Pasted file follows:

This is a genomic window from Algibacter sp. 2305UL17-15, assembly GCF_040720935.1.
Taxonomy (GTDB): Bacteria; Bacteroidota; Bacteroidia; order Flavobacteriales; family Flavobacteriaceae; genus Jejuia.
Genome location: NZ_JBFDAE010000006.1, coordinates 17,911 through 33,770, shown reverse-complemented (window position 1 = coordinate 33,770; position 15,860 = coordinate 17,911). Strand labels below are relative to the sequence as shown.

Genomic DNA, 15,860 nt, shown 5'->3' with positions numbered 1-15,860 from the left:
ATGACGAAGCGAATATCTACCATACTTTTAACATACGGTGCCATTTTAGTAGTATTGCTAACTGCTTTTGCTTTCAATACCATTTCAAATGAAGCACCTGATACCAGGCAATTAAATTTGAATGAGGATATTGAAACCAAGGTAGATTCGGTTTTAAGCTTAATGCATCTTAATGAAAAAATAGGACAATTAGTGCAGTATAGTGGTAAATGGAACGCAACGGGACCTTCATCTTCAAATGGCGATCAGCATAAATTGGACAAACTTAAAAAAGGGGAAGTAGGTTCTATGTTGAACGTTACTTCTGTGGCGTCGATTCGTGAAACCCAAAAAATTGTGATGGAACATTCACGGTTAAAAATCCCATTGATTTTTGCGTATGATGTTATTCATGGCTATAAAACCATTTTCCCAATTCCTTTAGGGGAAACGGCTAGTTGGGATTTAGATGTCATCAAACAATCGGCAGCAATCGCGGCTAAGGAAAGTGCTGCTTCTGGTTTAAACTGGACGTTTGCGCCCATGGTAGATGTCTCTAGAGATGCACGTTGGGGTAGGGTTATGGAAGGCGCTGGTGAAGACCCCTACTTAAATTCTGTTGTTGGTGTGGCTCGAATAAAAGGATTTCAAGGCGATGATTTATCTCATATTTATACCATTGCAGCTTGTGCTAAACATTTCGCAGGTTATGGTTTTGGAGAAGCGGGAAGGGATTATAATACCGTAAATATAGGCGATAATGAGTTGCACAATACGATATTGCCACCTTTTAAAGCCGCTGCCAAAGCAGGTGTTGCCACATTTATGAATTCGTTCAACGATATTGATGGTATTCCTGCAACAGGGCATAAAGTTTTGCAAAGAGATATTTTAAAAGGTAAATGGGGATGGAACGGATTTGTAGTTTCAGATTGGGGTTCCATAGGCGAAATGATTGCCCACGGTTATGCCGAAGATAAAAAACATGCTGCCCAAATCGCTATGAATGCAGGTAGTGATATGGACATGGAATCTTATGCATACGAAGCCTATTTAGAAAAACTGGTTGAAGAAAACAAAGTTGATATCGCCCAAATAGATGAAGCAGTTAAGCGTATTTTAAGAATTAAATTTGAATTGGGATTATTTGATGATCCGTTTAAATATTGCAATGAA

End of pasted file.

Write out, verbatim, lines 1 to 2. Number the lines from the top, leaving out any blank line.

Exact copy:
This is a genomic window from Algibacter sp. 2305UL17-15, assembly GCF_040720935.1.
Taxonomy (GTDB): Bacteria; Bacteroidota; Bacteroidia; order Flavobacteriales; family Flavobacteriaceae; genus Jejuia.